I put up at the American House, an unpretentious hostelry and only recently occupied by its present proprietor, who was very busy in putting it in shape. He is sure to meet with success as the landlady knows how to cater to the most fastidious appetite. I certainly ate the best clam chowder there of her making that I ever tasted and I am anxiously waiting for the time to come when I shall make my next visit to enjoy another chowder.
--M. W. Haviland, V. S. Calais, May 6, 1903
St. Croix Courier
March 18/1948
Shiretown Items: Lobster Factory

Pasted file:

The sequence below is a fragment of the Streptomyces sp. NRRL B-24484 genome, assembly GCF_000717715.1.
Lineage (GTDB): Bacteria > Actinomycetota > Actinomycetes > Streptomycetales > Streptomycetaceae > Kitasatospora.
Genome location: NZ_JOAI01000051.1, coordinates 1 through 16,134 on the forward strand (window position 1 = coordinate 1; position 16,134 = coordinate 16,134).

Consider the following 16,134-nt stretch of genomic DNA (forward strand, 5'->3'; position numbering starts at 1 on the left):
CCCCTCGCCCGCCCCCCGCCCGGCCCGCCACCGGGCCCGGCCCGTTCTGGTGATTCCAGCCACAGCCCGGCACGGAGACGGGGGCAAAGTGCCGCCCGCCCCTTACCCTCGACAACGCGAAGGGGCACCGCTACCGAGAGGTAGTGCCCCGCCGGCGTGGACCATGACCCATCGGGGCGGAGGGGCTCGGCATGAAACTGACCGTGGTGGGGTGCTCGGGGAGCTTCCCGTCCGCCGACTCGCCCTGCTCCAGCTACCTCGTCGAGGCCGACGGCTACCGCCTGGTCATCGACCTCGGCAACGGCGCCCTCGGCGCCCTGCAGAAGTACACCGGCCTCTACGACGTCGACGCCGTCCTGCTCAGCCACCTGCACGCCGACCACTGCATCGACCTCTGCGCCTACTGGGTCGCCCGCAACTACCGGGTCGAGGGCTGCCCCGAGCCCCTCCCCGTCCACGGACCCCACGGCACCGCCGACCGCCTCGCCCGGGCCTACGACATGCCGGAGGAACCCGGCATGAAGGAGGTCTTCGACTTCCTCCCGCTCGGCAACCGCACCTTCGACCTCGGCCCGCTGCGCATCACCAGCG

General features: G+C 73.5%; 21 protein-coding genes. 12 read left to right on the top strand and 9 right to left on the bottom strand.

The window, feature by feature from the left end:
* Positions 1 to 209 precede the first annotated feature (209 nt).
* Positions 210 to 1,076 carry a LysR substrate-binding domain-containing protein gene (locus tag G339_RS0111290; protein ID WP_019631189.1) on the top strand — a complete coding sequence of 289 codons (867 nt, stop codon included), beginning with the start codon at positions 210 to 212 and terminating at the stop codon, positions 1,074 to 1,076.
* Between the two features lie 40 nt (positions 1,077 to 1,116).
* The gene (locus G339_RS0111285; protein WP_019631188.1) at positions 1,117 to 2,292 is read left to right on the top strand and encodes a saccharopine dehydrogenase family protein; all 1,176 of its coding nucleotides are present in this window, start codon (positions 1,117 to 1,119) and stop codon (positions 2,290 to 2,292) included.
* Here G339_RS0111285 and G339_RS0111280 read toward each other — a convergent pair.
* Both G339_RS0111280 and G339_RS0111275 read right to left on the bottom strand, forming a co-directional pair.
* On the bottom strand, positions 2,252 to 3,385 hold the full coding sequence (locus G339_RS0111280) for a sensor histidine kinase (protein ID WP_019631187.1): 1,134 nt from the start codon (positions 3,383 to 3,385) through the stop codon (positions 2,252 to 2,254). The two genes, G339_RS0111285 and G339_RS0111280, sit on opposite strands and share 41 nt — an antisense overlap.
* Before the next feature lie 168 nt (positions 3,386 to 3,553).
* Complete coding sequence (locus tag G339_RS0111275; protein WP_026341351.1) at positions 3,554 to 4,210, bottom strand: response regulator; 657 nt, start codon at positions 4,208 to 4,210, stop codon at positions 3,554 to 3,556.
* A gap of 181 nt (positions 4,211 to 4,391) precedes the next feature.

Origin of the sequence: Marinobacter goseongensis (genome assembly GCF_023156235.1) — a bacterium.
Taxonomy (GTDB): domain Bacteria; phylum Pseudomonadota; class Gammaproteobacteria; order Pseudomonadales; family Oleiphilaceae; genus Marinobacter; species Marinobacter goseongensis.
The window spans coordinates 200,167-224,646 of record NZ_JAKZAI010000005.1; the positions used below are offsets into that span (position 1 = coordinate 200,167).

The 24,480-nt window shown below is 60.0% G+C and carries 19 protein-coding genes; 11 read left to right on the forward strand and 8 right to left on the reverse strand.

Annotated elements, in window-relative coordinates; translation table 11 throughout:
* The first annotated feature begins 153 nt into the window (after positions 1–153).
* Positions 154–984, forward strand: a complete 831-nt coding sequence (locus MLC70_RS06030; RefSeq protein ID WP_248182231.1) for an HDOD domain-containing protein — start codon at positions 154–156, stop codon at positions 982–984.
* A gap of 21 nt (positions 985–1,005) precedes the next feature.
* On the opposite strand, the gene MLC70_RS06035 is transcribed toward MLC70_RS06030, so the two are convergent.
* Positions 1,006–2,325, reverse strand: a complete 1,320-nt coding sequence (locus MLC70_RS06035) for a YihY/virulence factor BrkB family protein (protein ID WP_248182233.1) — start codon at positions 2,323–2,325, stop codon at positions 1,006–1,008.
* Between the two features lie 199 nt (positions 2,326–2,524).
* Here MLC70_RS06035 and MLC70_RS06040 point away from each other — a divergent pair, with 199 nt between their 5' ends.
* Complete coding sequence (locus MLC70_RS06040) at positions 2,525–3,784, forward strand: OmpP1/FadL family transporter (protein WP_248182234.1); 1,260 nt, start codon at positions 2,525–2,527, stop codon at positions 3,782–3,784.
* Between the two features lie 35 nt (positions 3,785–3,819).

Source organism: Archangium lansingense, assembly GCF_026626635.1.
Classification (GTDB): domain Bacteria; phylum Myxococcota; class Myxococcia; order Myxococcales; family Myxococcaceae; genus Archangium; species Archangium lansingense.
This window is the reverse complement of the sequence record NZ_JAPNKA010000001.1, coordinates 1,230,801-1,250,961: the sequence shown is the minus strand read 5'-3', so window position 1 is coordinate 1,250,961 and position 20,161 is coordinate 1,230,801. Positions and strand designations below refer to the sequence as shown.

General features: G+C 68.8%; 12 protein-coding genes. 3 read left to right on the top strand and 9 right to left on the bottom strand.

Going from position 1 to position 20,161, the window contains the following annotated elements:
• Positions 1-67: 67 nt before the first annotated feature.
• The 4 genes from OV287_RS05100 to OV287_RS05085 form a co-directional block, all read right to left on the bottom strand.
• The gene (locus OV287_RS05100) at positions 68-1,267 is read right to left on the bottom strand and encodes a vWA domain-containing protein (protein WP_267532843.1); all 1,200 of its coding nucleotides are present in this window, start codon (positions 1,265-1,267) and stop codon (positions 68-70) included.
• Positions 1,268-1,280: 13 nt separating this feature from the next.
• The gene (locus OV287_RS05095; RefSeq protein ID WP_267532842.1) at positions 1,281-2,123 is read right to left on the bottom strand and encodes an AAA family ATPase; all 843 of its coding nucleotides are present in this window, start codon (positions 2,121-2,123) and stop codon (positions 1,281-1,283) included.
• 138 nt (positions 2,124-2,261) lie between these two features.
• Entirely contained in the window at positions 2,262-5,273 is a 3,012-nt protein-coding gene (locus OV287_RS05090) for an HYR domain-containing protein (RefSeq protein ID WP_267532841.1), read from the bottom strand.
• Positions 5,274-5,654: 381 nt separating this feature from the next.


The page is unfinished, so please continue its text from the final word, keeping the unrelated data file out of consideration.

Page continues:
Sure enough, as I had hoped, Owen Rigby remembered when lobsters were packed here and says that the plant was situated about where Fraser Keay’s warehouse now stands. It was near the head of Clinch’s wharf, long since disappeared. An extension of the railroad ran up along the shore-line as far as this wharf, and although the rails had been taken up,, many of the buttresses were still standing in 1889. I got some further information from Herb Greenlaw on this subject. He says that the lobster plant at the head of Clinch’s wharf was run by George Young, a Saint John man who boarded with William Little in a house, no longer there, situated next to that in which Mr. Atkinson now lives. I can remember the house well and also Mr. Little who was a railway engineer in the wood burning days. I have his copy of “Rules of Railroading.” Mr. Greenlaw says that W. D. Hartt also packed lobsters in the factory, originally built to pack sardines, and located on what was then called the “Long Wharf.” River steamboats landed at this wharf in those days. Many now living can remember this old factory. It was burned one day about noon, a bright sunny day, around 65 years ago [1883]. The wharf was then bought by Gardner and Doon who put up buildings and handled fresh fish there for many years. The last remains of it went out to sea in a bad storm just a few years ago. W. D. Hartt also packed clams in the old building. The factory at the head of Clinch’s wharf was destroyed by fire about 1880 along with Whitlock’s livery stable situated back of the “American House” now the St. Andrews bakery. Wm. Little was the father of Mrs. Wm. Burton, matron of Chipman hospital for many years and who was buried here last week.